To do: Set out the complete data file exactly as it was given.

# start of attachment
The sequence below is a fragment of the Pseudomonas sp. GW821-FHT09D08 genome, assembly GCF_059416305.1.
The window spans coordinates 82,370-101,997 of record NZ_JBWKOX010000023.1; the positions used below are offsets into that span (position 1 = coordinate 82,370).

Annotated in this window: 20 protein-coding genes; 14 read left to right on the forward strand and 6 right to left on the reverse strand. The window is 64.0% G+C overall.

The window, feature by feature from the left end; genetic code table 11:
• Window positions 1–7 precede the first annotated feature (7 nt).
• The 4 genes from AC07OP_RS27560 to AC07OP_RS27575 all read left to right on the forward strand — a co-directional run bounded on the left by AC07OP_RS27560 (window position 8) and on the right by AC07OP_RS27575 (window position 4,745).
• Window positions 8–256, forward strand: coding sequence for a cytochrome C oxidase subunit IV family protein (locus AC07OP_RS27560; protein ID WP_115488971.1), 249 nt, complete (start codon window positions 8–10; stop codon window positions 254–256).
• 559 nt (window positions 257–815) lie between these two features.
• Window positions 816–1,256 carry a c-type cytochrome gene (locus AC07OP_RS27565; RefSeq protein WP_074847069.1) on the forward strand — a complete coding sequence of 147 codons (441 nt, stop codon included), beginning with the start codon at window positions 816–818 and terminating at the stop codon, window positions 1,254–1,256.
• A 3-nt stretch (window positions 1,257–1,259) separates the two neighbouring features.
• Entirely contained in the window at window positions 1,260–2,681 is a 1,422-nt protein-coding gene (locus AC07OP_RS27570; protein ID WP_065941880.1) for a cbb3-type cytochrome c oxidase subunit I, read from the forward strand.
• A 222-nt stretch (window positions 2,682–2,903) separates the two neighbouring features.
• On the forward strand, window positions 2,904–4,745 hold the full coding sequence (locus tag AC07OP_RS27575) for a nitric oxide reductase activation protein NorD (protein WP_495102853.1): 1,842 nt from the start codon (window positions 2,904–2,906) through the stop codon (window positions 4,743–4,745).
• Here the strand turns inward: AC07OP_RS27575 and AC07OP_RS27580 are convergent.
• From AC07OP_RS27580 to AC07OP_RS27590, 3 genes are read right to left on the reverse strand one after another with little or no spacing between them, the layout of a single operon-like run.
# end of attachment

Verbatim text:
The sequence below is a fragment of the Pseudomonas sp. GW821-FHT09D08 genome, assembly GCF_059416305.1.
The window spans coordinates 82,370-101,997 of record NZ_JBWKOX010000023.1; the positions used below are offsets into that span (position 1 = coordinate 82,370).

Annotated in this window: 20 protein-coding genes; 14 read left to right on the forward strand and 6 right to left on the reverse strand. The window is 64.0% G+C overall.

The window, feature by feature from the left end; genetic code table 11:
• Window positions 1–7 precede the first annotated feature (7 nt).
• The 4 genes from AC07OP_RS27560 to AC07OP_RS27575 all read left to right on the forward strand — a co-directional run bounded on the left by AC07OP_RS27560 (window position 8) and on the right by AC07OP_RS27575 (window position 4,745).
• Window positions 8–256, forward strand: coding sequence for a cytochrome C oxidase subunit IV family protein (locus AC07OP_RS27560; protein ID WP_115488971.1), 249 nt, complete (start codon window positions 8–10; stop codon window positions 254–256).
• 559 nt (window positions 257–815) lie between these two features.
• Window positions 816–1,256 carry a c-type cytochrome gene (locus AC07OP_RS27565; RefSeq protein WP_074847069.1) on the forward strand — a complete coding sequence of 147 codons (441 nt, stop codon included), beginning with the start codon at window positions 816–818 and terminating at the stop codon, window positions 1,254–1,256.
• A 3-nt stretch (window positions 1,257–1,259) separates the two neighbouring features.
• Entirely contained in the window at window positions 1,260–2,681 is a 1,422-nt protein-coding gene (locus AC07OP_RS27570; protein ID WP_065941880.1) for a cbb3-type cytochrome c oxidase subunit I, read from the forward strand.
• A 222-nt stretch (window positions 2,682–2,903) separates the two neighbouring features.
• On the forward strand, window positions 2,904–4,745 hold the full coding sequence (locus tag AC07OP_RS27575) for a nitric oxide reductase activation protein NorD (protein WP_495102853.1): 1,842 nt from the start codon (window positions 2,904–2,906) through the stop codon (window positions 4,743–4,745).
• Here the strand turns inward: AC07OP_RS27575 and AC07OP_RS27580 are convergent.
• From AC07OP_RS27580 to AC07OP_RS27590, 3 genes are read right to left on the reverse strand one after another with little or no spacing between them, the layout of a single operon-like run.